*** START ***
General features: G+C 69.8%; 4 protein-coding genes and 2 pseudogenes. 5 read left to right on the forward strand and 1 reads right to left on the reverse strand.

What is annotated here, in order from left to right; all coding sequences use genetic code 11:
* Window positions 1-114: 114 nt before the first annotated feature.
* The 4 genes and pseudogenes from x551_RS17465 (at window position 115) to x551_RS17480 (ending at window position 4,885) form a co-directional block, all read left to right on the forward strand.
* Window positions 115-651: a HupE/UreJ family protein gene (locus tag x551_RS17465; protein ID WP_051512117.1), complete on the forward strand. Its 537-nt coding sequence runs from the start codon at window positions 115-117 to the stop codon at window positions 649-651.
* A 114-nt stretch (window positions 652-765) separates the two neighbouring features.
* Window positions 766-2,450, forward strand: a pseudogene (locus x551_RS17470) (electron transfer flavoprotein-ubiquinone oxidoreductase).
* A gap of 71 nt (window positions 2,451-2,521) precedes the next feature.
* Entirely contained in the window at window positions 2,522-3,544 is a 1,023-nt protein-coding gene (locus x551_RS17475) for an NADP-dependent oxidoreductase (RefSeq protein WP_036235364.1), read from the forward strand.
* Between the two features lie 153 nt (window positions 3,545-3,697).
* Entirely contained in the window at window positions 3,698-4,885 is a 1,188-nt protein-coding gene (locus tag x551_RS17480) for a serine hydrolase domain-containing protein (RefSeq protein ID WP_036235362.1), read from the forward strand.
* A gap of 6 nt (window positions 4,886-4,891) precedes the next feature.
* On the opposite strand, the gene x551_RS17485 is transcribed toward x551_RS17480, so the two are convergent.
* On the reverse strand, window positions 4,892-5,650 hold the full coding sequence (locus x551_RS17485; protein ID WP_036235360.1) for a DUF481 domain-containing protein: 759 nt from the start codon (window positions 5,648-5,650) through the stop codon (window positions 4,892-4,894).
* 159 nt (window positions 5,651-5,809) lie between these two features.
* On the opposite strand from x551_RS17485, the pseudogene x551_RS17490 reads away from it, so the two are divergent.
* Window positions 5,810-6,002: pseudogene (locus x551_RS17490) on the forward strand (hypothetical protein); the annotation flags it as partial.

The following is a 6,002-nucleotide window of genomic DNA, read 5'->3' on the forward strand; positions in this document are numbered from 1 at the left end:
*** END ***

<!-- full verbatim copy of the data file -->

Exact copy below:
General features: G+C 69.8%; 4 protein-coding genes and 2 pseudogenes. 5 read left to right on the forward strand and 1 reads right to left on the reverse strand.

What is annotated here, in order from left to right; all coding sequences use genetic code 11:
* Window positions 1-114: 114 nt before the first annotated feature.
* The 4 genes and pseudogenes from x551_RS17465 (at window position 115) to x551_RS17480 (ending at window position 4,885) form a co-directional block, all read left to right on the forward strand.
* Window positions 115-651: a HupE/UreJ family protein gene (locus tag x551_RS17465; protein ID WP_051512117.1), complete on the forward strand. Its 537-nt coding sequence runs from the start codon at window positions 115-117 to the stop codon at window positions 649-651.
* A 114-nt stretch (window positions 652-765) separates the two neighbouring features.
* Window positions 766-2,450, forward strand: a pseudogene (locus x551_RS17470) (electron transfer flavoprotein-ubiquinone oxidoreductase).
* A gap of 71 nt (window positions 2,451-2,521) precedes the next feature.
* Entirely contained in the window at window positions 2,522-3,544 is a 1,023-nt protein-coding gene (locus x551_RS17475) for an NADP-dependent oxidoreductase (RefSeq protein WP_036235364.1), read from the forward strand.
* Between the two features lie 153 nt (window positions 3,545-3,697).
* Entirely contained in the window at window positions 3,698-4,885 is a 1,188-nt protein-coding gene (locus tag x551_RS17480) for a serine hydrolase domain-containing protein (RefSeq protein ID WP_036235362.1), read from the forward strand.
* A gap of 6 nt (window positions 4,886-4,891) precedes the next feature.
* On the opposite strand, the gene x551_RS17485 is transcribed toward x551_RS17480, so the two are convergent.
* On the reverse strand, window positions 4,892-5,650 hold the full coding sequence (locus x551_RS17485; protein ID WP_036235360.1) for a DUF481 domain-containing protein: 759 nt from the start codon (window positions 5,648-5,650) through the stop codon (window positions 4,892-4,894).
* 159 nt (window positions 5,651-5,809) lie between these two features.
* On the opposite strand from x551_RS17485, the pseudogene x551_RS17490 reads away from it, so the two are divergent.
* Window positions 5,810-6,002: pseudogene (locus x551_RS17490) on the forward strand (hypothetical protein); the annotation flags it as partial.

The following is a 6,002-nucleotide window of genomic DNA, read 5'->3' on the forward strand; positions in this document are numbered from 1 at the left end: